The Pentagon acknowledged yesterday that it has held discussions with Saudi officials about an "integrated defense" for the Middle East that would include pre-positioning U.S. combat equipment there.

The Pentagon also conceded that there is an understanding that Saudi Arabia would let American forces use Saudi facilities to defend the Persian Gulf region.

But Defense Department spokesman Benjamin Welles repeatedly denied that there is any formal agreement covering these points and denounced a Washington Post story published Sunday as "foolish" because it implied that such an understanding had been slipped through without consultation with Congress. The Post article did not assert that there is any formal agreement covering these aspects of Saudi defense, but reported that the administration is pursuing a defense strategy for the Persian Gulf oil fields involving a regional air defense network and pre-positioned equipment for U.S. forces.

"The imputation that the United States government, the administration, has been seeking to slip by Congress, without fully apprising Congress of what we are trying to do as long-range strategy for the Middle East based upon the use of Saudi facilities, is in itself ludicrous," Welles said.

"Few transactions in modern U.S. history have been more visibly scrutinized by the Congress and the U.S. public than the AWACS sale," he said.

The Pentagon acknowledgements yesterday appeared to conflict with the statement issued Saturday on behalf of Defense Secretary Caspar W. Weinberger that he "flatly denies that the AWACS is the cornerstone of any larger program."

At yesterday's briefing in reaction to the Post story, Air Force Lt. Col. John Garrison read from a Pentagon "issue paper" which said that the sale of the airborne warning and control system planes "sets the stage for the development, with U.S backing, of a regional air defense system for the entire Gulf region. Saudi Arabia has taken the lead in the formation of the Gulf Cooperation Council," which includes five other moderate Gulf states. "The AWACS in its ground environment system affords the capability to link the air defense networks of these states into a unified system."

Garrison said that "the situation is one that we are convinced, and we are convinced that the Saudis are convinced, that given certain contingencies that may occur in the Southwest Asia-Persian Gulf region, specifically including the Soviet Union, that literally the only force that could meet the military requirements to deter and-or defend the region happens to be the forces of the United States.

"In that situation, we are convinced that the Saudis, for their own national security interests, will be anxious to have us assist them . . . . Clearly that is our understanding of the situation."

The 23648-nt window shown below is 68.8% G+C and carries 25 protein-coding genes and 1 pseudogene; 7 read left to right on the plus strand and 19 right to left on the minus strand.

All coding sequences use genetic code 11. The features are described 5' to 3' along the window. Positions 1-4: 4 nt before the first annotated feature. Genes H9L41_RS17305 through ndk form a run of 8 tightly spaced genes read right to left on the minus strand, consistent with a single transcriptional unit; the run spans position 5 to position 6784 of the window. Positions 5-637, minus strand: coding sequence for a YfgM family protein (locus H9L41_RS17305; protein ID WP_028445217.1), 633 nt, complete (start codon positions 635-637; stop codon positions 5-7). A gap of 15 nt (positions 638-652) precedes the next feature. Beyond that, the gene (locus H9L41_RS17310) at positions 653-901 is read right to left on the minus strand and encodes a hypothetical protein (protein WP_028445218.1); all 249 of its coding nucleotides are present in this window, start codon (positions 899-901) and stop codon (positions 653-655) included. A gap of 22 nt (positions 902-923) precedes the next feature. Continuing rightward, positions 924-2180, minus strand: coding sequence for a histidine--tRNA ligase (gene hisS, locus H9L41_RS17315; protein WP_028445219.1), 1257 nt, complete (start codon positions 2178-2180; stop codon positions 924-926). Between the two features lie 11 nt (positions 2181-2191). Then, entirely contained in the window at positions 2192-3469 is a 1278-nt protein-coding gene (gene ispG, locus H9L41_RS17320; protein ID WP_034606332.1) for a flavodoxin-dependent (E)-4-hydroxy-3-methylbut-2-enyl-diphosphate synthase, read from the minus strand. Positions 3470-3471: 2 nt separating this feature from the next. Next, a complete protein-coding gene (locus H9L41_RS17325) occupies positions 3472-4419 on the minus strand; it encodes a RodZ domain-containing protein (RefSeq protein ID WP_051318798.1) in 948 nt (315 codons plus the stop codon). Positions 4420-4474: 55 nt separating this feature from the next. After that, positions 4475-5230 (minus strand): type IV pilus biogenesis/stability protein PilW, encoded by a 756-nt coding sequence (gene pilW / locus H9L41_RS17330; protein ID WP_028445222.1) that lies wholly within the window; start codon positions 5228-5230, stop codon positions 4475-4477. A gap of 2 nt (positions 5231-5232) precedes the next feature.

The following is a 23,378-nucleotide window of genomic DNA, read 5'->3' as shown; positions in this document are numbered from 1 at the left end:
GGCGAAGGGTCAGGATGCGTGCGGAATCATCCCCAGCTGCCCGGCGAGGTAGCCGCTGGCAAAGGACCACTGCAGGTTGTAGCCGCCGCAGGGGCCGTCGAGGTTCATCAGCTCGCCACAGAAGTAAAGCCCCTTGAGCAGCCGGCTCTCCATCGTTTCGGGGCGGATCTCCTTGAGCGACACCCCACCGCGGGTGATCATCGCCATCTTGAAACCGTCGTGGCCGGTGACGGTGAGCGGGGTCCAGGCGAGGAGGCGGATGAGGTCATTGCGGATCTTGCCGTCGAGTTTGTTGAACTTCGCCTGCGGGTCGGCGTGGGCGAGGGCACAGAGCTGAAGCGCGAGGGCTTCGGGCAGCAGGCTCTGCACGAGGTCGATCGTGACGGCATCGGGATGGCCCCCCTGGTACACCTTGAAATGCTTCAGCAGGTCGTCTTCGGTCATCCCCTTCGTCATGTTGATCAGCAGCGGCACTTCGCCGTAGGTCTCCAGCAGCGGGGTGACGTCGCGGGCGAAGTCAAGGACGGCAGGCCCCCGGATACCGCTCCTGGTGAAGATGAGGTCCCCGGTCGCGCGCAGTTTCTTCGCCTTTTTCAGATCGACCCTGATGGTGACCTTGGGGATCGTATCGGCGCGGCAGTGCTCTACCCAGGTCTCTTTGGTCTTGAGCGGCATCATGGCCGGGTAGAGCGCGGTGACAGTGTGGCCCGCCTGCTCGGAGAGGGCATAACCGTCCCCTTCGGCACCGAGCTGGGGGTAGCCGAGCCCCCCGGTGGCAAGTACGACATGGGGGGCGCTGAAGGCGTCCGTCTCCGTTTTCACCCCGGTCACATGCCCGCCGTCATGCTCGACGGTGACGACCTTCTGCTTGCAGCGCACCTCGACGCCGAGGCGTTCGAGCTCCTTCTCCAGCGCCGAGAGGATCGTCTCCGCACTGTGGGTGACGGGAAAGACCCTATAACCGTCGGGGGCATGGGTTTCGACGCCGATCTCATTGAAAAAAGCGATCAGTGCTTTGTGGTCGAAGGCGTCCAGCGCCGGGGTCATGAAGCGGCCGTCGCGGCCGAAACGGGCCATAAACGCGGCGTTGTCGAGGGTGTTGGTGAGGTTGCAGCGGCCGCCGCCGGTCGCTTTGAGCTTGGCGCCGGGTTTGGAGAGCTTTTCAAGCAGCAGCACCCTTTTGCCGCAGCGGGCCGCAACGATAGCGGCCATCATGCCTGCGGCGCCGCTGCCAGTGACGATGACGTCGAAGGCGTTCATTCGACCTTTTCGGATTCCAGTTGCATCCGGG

Welles said that "five or 10 years from now, we would hope to have an integrated air defense for the entire Middle East . . . to protect the Middle East from any possibility of aggression, by the Soviet Union or its surrogates" but denied there is any formal, written agreement and said it is "wrong to impute that we did have an agreement."

The Post article on Sunday said that the sale of AWACS planes to Saudi Arabia is one small piece of a grand defense strategy which is not incorporated in a formal agreement but was expressed in an explicit oral understanding reached last February in Saudi Arabia between military staff officers. While the strategy has not been approved by President Reagan, many of its parts are moving forward and their costs total between $35 billion and $60 billion.

Marine Col. Michael Sheridan, director of planning and requirements at the Pentagon, said he does not know of any agreements with the Saudis at present to allow the United States to pre-position combat equipment in their country. "What's been decided at the higher levels of government between the Saudi government and the U.S. government, I'm simply not privy to," he said.

Sheridan said the facilities that the United States is building elsewhere in the region for the Rapid Deployment Force are too far from the oil fields.

"So if we did have to go in there to defend Saudi Arabia, quite obviously we would like to use whatever facilities that they have," he said. "I think it's very prudent of the Saudi Arabian government to overbuild them. That's a damn good insurance policy."

Pentagon spokesmen denied that there was any formal agreement between the two countries regarding the sale of bomb racks or other advanced electrical equipment for the AWACS which Congress had been told would not be provided. "If at some point in time it were ever desired from this or future administrations' perspective to do something of that sort, it would have to go through the full process that the sale itself has gone through," Garrison said.

Garrison said that while Saudi Arabia is building facilities beyond its current military needs, it will need expanded capability in the future because it expects to have a much larger navy and as many as 160 fighter planes by the mid-1980s. Pentagon officials had previously told The Post that the new command, control and communications system for Saudi Arabia would be able to handle more than 360 fighter planes.